No winners will be crowned on the first official day of event action at the 2017 World Series of Poker, yet poker and sports fans alike enjoyed an early railbird treat – the arrival of record-shattering Olympic swimmer Michael Phelps as a participant in Event #2, $10,000 Tag Team No-Limit Hold'em Championship.
Phelps, an infrequent but enthusiastic participant in major poker events over the past several years, found an invite onto a powerhouse team, one of the event's likely favorites in the chase for early-event gold. Phelps' team includes three of poker's most notable players: Antonio Esfandiari, Brian Rast, and Phelps' long-time friend, Jeff Gross. “We have a couple of studs,” said Phelps, concurring with the opinion of many onlookers regarding his team's chances.
As for how the team came together, that centered around Gross, an Ann Arbor, Mich. native who first met Phelps at the University of Michigan. Gross and Phelps became good friends, and Gross later roomed with Phelps in the Baltimore area. “JG [Gross] I've known forever,” said Phelps. “Antonio I met through him, and Rasty [Brian Rast] I just got to know.”
For Phelps in particular, it represents a best chance to date for a coveted WSOP bracelet, or, as he termed it, a “chance to add a little more hardware to my collection.” That collection is the greatest of all time, in Olympic terms. Over the course of five Summer Olympics gatherings, ending in 2016, Phelps claimed 28 medals, 23 of them gold. Both numbers are by far the most in Olympic history.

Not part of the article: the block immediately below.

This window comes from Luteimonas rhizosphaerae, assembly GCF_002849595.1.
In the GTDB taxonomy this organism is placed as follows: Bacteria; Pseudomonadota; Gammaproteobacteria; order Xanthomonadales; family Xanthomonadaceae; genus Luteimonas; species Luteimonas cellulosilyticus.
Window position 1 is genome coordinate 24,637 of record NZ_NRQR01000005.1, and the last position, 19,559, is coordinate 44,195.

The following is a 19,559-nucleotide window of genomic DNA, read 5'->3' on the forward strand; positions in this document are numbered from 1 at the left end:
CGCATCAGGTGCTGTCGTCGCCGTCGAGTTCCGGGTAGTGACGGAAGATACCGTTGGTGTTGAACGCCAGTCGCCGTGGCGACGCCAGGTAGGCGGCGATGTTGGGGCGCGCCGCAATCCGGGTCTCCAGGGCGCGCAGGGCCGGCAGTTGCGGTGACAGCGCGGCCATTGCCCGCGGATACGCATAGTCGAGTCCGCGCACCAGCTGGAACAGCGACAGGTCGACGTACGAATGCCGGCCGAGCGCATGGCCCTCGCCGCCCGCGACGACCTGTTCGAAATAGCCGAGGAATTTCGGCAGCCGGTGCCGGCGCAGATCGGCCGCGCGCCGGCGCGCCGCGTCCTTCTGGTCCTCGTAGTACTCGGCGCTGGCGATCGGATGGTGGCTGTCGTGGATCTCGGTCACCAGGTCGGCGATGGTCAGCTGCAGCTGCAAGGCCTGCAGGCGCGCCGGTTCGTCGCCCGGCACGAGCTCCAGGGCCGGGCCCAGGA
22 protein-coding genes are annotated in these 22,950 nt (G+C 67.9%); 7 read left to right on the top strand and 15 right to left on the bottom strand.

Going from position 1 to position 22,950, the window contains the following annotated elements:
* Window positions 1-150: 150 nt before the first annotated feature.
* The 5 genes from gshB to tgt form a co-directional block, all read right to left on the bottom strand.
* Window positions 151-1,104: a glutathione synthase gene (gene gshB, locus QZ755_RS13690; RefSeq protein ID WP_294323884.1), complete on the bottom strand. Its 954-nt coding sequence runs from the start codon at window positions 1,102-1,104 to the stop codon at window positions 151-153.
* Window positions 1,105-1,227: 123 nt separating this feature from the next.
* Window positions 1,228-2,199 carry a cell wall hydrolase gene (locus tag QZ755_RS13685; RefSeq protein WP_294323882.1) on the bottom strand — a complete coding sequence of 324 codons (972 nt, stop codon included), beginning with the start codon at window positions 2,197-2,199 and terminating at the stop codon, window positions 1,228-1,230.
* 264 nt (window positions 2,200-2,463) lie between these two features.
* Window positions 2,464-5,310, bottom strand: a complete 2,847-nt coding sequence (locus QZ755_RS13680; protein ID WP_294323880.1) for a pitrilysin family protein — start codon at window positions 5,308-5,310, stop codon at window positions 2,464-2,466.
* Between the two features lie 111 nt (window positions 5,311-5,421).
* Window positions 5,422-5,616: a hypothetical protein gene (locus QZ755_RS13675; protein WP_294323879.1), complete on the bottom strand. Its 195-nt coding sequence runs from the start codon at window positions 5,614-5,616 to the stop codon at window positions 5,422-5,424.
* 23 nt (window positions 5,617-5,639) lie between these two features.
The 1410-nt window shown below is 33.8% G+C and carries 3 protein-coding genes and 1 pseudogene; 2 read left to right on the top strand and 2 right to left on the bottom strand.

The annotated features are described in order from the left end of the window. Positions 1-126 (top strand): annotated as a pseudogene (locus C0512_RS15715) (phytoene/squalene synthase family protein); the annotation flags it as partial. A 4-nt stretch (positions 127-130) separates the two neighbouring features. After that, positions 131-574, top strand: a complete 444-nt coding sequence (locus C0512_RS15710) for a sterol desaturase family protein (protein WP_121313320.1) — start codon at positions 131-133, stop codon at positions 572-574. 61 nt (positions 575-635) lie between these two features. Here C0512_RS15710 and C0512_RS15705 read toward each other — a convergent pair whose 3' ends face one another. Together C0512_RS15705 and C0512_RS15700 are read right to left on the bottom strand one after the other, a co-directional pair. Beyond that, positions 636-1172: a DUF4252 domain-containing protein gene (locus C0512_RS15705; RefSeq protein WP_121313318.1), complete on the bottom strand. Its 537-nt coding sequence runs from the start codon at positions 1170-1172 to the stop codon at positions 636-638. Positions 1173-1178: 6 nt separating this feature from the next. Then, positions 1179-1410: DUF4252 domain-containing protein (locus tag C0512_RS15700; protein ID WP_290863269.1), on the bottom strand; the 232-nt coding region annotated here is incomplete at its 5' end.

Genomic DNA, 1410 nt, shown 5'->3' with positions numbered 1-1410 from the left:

Yet gold comes in multiple forms, and Phelps smiles, his competitive nature flashing, when he chats about the opportunity here at the WSOP. Phelps' ex-roommate, Gross, is also still searching for that first WSOP bracelet, though Gross has over a million dollars in WSOP earnings and much more than that in other live and online tourney play. Rast and Esfandiari are winner's circle veterans; each already owns three WSOP bracelets.
Phelps also hinted that the tag-team fun likely wouldn't be his only appearance at the Rio this summer. He admitted to looking to play a couple of more events later in the series, with one tourney at the top of the list. “I'd like to play the Main [Event], he acknowledged.
It's a tight time squeeze that prevents Phelps playing a deeper WSOP schedule. For Michael, those hours remain at a premium, even though he's retired for good from competitive swimming. He admitted that being able to take part in the tag-team Event #2 was just a fortunate circumstance of having a bit more free time at the moment, time he hopes continues to be available in mid-July when that Main Event rolls around.
Those time demands include growing business responsibilities and his ongoing work with his own Michael Phelps Foundation, which emphasizes water safety for all, and children in particular. The Michael Phelps Foundation now has a presence in all 50 US states, a fact in which Phelps takes personal pride. The foundation is an active partner with Boys & Girls Clubs of America and Special Olympics, and Phelps' own foundation got its start working with Boys & Girls Clubs back in 2010. Since then, as its home site notes, the Michael Phelps Foundation continues to promote active healthy lives, especially for children.
As Phelps noted, “Drowning is the second-leading cause of death for children under 14.” It's a cause he holds dear, and his ever-present foundation work was at the front of his mind, even here at the WSOP. “It's crazy to think I'm more busy now than when I was training,” said Phelps. “It's been a wild ride, to see where life will take me.”
Fronting that foundation indeed takes up most of his time these days, along with other ventures, such as his “MP” swimwear brand, featuring the latest in friction-reducing swimwear for competitive athletes, plus high-tech add-ons for other swim-centric activities, such as goggles and snorkels.
It's all part of the continually busy Michael Phelps life, though there still has to be some time for fun. That's what his trip to this the 48th annual WSOP event is all about, including the rare chance to “hang with the boys,” his poker-world friends. And, of course, that looming “hardware” opportunity.